Retailers still coming to terms with the mass exodus to online shopping triggered by COVID-19 and eager to ‘Go Global’ to gain a share of the $4.2 trillion Global ecommerce market can now access practical first-hand advice from SEKO Logistics, eCommerce solution provider, Shopify Plus, and integration platform, Patchworks.
The three market leaders have joined forces in a new ‘Go Global’ webinar which helps merchants learn from the success of other businesses and answer critical growth questions such as:
- How have fast-growing merchants successfully scaled internationally?
- How can you map out the future of your ecosystem?
- What are the first steps for a growing brand to expand internationally?
- What investments are necessary to ‘get the click’?
- How quickly can you recover ROI?
- How important is it to enable checkout in local currencies and preferred payment methods?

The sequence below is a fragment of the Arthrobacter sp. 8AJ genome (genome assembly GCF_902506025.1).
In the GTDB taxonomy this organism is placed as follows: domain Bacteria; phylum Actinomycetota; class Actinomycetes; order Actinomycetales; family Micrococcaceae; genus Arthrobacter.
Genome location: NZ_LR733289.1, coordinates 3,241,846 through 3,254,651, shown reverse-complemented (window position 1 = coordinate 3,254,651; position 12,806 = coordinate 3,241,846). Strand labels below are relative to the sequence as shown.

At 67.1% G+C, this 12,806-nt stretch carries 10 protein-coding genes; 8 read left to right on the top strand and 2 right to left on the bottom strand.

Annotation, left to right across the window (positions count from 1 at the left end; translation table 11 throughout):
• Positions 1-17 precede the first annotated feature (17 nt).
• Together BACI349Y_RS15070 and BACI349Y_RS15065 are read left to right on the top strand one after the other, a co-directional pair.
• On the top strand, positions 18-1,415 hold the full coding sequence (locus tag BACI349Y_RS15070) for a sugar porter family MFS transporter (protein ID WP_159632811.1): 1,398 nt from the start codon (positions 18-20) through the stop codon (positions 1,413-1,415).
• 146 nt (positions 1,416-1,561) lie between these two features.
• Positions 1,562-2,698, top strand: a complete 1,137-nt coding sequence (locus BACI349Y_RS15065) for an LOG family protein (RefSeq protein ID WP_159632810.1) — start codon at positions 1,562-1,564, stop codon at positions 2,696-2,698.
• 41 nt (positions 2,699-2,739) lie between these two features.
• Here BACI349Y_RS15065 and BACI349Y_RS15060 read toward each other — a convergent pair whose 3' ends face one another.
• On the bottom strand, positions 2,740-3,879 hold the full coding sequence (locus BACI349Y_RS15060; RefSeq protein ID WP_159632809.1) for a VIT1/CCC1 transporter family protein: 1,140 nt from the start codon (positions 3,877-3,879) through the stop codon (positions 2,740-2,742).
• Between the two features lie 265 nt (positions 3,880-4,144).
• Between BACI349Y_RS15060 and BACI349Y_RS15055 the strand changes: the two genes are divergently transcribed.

- Does ecommerce localization increase conversions?
- When selling internationally, what are the big markets to start with?
- What are some fast-growing markets that brands may not originally think of?
- How has the ecommerce market been impacted post-Brexit?
As Global lockdowns forced traditional ‘brick and mortar’ retailers to physically close shop, the last 12 months have seen an acceleration of the already-strong year-over-year growth in ecommerce. Worldwide ecommerce retail grew 27.6% in 2020 and is forecasted to see a further 14.3% growth, or an additional $611 billion, of new transactions in 2021, according to research by eMarketer. International ecommerce sales are now on track to reach $6 trillion in 2024, it says.
Over 100 companies in the UK, Europe, the United States and Australia registered for today’s first ‘Go Global’ webinar to hear experts from SEKO Logistics, Shopify Plus and Patchworks give their interpretations of changing consumer behaviors, the available opportunities, and advice on how to enter and scale in new markets.
“Ecommerce thinking has literally accelerated 5-10 years in the last 12 months,” says Brian Bourke, Chief Growth Officer at SEKO Logistics. “This acceleration has created many questions for businesses that want to benefit from this outstanding growth opportunity, but also brings to light the importance of creating a sustainable and scalable solution. Merchants are definitely more ecommerce savvy, and with our partners Shopify Plus and Patchworks, our aim is to mentor companies in an ecommerce landscape that seems to be changing by the month.”